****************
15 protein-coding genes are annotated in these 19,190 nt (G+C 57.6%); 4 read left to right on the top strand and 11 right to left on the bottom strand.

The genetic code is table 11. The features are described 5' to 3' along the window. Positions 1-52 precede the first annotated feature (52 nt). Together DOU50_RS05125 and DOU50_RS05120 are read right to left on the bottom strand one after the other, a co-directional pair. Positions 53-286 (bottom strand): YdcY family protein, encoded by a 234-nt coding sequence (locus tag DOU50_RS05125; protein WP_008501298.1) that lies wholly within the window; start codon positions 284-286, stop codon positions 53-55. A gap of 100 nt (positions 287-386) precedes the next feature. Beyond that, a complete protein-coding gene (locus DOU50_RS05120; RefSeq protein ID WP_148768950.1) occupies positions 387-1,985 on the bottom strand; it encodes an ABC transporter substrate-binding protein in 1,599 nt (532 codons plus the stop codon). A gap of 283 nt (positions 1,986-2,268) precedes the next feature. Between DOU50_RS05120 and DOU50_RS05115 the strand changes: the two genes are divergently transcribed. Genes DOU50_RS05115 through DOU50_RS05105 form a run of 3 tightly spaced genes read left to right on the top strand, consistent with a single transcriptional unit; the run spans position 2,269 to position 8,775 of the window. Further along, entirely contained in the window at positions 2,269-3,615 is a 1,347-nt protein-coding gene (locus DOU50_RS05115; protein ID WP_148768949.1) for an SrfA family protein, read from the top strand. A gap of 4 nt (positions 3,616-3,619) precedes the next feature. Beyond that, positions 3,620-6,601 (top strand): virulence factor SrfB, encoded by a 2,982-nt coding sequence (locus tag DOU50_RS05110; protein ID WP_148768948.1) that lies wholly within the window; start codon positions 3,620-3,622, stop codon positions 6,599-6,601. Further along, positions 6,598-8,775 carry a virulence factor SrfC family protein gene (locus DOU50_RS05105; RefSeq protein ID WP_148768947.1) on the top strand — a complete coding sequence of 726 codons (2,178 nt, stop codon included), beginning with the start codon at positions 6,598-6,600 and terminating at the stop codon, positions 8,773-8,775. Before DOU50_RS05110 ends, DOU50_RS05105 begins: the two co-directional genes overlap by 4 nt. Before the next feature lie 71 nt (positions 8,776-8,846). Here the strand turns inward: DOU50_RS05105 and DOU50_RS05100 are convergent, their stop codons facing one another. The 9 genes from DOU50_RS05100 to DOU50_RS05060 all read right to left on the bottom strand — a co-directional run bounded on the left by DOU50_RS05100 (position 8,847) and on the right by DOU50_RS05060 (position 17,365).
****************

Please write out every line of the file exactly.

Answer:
15 protein-coding genes are annotated in these 19,190 nt (G+C 57.6%); 4 read left to right on the top strand and 11 right to left on the bottom strand.

The genetic code is table 11. The features are described 5' to 3' along the window. Positions 1-52 precede the first annotated feature (52 nt). Together DOU50_RS05125 and DOU50_RS05120 are read right to left on the bottom strand one after the other, a co-directional pair. Positions 53-286 (bottom strand): YdcY family protein, encoded by a 234-nt coding sequence (locus tag DOU50_RS05125; protein WP_008501298.1) that lies wholly within the window; start codon positions 284-286, stop codon positions 53-55. A gap of 100 nt (positions 287-386) precedes the next feature. Beyond that, a complete protein-coding gene (locus DOU50_RS05120; RefSeq protein ID WP_148768950.1) occupies positions 387-1,985 on the bottom strand; it encodes an ABC transporter substrate-binding protein in 1,599 nt (532 codons plus the stop codon). A gap of 283 nt (positions 1,986-2,268) precedes the next feature. Between DOU50_RS05120 and DOU50_RS05115 the strand changes: the two genes are divergently transcribed. Genes DOU50_RS05115 through DOU50_RS05105 form a run of 3 tightly spaced genes read left to right on the top strand, consistent with a single transcriptional unit; the run spans position 2,269 to position 8,775 of the window. Further along, entirely contained in the window at positions 2,269-3,615 is a 1,347-nt protein-coding gene (locus DOU50_RS05115; protein ID WP_148768949.1) for an SrfA family protein, read from the top strand. A gap of 4 nt (positions 3,616-3,619) precedes the next feature. Beyond that, positions 3,620-6,601 (top strand): virulence factor SrfB, encoded by a 2,982-nt coding sequence (locus tag DOU50_RS05110; protein ID WP_148768948.1) that lies wholly within the window; start codon positions 3,620-3,622, stop codon positions 6,599-6,601. Further along, positions 6,598-8,775 carry a virulence factor SrfC family protein gene (locus DOU50_RS05105; RefSeq protein ID WP_148768947.1) on the top strand — a complete coding sequence of 726 codons (2,178 nt, stop codon included), beginning with the start codon at positions 6,598-6,600 and terminating at the stop codon, positions 8,773-8,775. Before DOU50_RS05110 ends, DOU50_RS05105 begins: the two co-directional genes overlap by 4 nt. Before the next feature lie 71 nt (positions 8,776-8,846). Here the strand turns inward: DOU50_RS05105 and DOU50_RS05100 are convergent, their stop codons facing one another. The 9 genes from DOU50_RS05100 to DOU50_RS05060 all read right to left on the bottom strand — a co-directional run bounded on the left by DOU50_RS05100 (position 8,847) and on the right by DOU50_RS05060 (position 17,365).